After a warm and late fall, the area experienced both a couple of very cold spells and one deep snow. All was gone by count day, however, and the weather was the most pleasant January 1 we have experienced in a long time. Flowing water was open, so waterfowl was not only not concentrated, but apparently largely elsewhere. The Rouge River at the Ford Rouge complex usually has a decent variety of diving ducks, they were absent for the second winter in a row. The complex is also an unusual but annual wintering spot for Black-crowned Night-herons. Only one was in the usual spot, with eight others along the river's open waters instead. This was a low number, as there are usually around 20 or so in this location.
As is often the case, gulls were the story at the Rouge Plant. This year, a first winter Iceland Gull was a first for the Dearborn portion of the count, and a first record for Dearborn. This brings the Dearborn bird checklist to 264 species. The bird was found by the crew that has permission to bird in the plant: Mike O'Leary, Jim Fowler, and Dave Washington. Photos below by Mike and Dave.
Campus was well covered, and a Pileated Woodpecker that has been present in the area since fall was located -- not only the first recorded on the Dearborn portion of the count, but the first for the entire 40-year history of the Detroit River count.
Counters were prevented from covering the south end of campus controlled by Fairlane Estate, so a large portion of the open river and riparian areas were not covered.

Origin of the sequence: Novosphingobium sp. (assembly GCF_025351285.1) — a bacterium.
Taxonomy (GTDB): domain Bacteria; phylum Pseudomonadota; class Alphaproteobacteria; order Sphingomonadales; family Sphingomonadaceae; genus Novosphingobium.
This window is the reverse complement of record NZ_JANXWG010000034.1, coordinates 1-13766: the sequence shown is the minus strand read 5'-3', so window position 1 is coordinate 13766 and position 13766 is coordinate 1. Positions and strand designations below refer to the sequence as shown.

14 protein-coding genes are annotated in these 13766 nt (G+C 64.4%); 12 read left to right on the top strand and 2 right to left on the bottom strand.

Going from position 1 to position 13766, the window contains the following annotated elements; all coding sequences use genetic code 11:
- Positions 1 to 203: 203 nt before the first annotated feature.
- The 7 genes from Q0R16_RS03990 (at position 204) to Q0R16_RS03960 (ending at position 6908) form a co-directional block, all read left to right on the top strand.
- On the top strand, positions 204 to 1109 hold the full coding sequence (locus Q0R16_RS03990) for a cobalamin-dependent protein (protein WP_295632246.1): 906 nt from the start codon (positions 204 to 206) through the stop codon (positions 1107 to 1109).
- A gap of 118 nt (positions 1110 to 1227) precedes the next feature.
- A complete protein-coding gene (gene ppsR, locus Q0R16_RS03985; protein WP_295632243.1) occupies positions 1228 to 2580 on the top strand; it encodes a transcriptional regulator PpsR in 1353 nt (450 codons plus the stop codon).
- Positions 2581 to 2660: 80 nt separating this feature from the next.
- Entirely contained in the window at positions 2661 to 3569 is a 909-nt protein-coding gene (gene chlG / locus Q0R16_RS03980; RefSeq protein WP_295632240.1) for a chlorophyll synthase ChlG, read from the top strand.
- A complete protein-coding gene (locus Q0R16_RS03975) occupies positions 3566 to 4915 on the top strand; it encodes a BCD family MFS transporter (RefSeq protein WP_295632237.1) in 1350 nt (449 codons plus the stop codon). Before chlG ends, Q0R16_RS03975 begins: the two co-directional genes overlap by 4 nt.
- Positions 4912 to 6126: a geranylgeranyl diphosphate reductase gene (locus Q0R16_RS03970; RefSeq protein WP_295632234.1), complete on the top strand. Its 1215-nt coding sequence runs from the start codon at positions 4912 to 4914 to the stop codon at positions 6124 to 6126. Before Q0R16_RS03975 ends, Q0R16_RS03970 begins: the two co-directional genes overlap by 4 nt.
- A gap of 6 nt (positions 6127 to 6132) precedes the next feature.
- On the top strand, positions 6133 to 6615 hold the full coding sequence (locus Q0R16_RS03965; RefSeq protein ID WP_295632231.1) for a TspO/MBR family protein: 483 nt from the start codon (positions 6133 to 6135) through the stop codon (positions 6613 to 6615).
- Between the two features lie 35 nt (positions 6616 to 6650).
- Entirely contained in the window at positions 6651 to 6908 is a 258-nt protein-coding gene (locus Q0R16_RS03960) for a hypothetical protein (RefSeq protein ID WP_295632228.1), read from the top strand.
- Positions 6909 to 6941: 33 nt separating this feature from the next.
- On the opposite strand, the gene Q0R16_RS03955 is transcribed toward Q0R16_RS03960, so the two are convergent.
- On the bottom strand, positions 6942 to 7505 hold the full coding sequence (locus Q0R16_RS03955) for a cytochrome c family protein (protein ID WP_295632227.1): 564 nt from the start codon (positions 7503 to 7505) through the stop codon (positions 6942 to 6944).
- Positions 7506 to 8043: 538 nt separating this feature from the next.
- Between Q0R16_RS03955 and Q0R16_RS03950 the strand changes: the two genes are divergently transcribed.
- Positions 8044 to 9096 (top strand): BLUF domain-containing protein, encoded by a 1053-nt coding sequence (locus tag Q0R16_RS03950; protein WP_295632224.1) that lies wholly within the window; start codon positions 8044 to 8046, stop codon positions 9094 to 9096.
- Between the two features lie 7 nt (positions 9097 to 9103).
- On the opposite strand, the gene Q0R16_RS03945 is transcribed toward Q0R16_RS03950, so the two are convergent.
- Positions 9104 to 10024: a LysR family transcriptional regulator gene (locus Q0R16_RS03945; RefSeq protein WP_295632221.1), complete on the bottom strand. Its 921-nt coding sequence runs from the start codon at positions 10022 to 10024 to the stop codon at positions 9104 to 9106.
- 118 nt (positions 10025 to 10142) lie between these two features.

A number of the Ford sunflower fields were either mowed or being used for construction. Two others were briefly covered. This is the first year Cooper’s Hawk was missed on count day in 21 years, and the first year since 2010 Peregrine was missed; lack of habitat for prey birds around the Ford headquarters was no doubt a factor.
The number of American Robins was the lowest since 1999. Eight American Crows was a comeback of sorts, as they were missed the last two years; there have been more than 8 crows only once in the last 13 years.
The most interesting non-bird observation of the day were the trees along the Rouge River across from the Dearborn Country Club that were being girdled by beavers. The largest tree was about 12 inches in diameter.
|Very fresh tooth marks.|
The complete results of the Dearborn portion of the Detroit River CBC can be found at the RRBO web site, which includes historical results.
You can read an analysis of the first 25 years of the overall count in this paper:
Craves, J. A., and J. A. Fowler, Jr. 2003. Twenty-five years of the Detroit River Michigan-Ontario Christmas Bird Count (pdf). Ontario Birds 21:109-128.